To the people who think that teachers sit around and sip margaritas by the poolside all summer, allow me a moment to correct that fallacy.
My circle of friends just happens to be comprised of mostly people in the world of Education and our summers have a planning theme. We reflect and make adjustments to what we did in the previous school year and begin implementing those changes in our annual plans for the next. There just is not an “off switch” in a teacher’s brain.
I won’t deny that I’ve spent my fair share of intimate times with my Netflix account or brought a good book to the beach, but planning for next year has always been on my mind. Between office updates and family visits, I’ve been plugging away at creating a whole new curriculum for my new English IV and Pre AP English course. Part of that development has included attending the CollegeBoard’s Advanced Placement Summer Institute at Bolles School for AP Literature.
If you don’t know anything about the Bolles School, you need to know that it’s an immaculate campus! I feel as though I am either on a college campus or backpacking my way through a rustic villa in Spain.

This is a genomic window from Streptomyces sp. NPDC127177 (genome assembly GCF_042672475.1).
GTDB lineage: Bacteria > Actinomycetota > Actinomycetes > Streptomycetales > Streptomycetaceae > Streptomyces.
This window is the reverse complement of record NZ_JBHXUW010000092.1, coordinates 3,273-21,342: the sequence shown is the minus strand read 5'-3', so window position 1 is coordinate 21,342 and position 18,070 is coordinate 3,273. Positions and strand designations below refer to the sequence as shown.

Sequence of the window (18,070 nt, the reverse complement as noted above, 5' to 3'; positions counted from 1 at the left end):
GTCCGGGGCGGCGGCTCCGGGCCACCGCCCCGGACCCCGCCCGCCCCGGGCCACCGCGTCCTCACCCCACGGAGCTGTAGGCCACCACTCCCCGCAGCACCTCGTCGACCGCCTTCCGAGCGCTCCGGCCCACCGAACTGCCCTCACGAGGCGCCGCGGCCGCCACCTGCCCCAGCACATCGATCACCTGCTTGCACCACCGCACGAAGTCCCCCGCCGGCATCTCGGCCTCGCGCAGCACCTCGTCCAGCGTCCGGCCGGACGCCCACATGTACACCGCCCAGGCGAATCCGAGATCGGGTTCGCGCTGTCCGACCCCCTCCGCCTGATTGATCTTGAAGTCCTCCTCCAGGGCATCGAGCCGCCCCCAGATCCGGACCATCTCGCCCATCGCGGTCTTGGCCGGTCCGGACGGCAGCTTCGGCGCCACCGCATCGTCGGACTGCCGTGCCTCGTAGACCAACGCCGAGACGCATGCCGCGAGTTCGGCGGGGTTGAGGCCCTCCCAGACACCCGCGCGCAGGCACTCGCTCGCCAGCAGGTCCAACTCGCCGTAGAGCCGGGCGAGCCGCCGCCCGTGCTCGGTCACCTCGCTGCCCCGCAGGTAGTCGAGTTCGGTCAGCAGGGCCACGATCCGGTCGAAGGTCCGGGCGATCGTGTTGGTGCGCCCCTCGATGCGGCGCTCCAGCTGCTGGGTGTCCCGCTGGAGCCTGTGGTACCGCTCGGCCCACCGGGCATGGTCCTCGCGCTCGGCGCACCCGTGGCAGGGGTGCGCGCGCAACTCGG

I will be spending four full days of being full immersed in learning the ins and outs of AP Literature with the objectives of 1.) learning what is required of the course to support my development of our Pre-AP course, and 2.) to support my own instructional knowledge for my English IV development. I really enjoyed the first day, and while it was quite intense versus my normal 3-4 hours of reading and note-taking in the early afternoons of my DIY professional development, I am very glad that I am dedicating a week of my summer to this.
Speaking of AP, I received my students’ test results on Sunday night. I am very pleased with the overall scores and was pleasantly surprised that some students did better than was expected. I wish that I could take credit for their scores, but the truth is that I was blessed with a very advanced group of students who not only are intelligent, but they have the maturity to take AP classes seriously. Regardless of whether my students “passed” or “failed” according to this one test, I am incredibly proud of them and I cannot wait to start round two of AP Lang.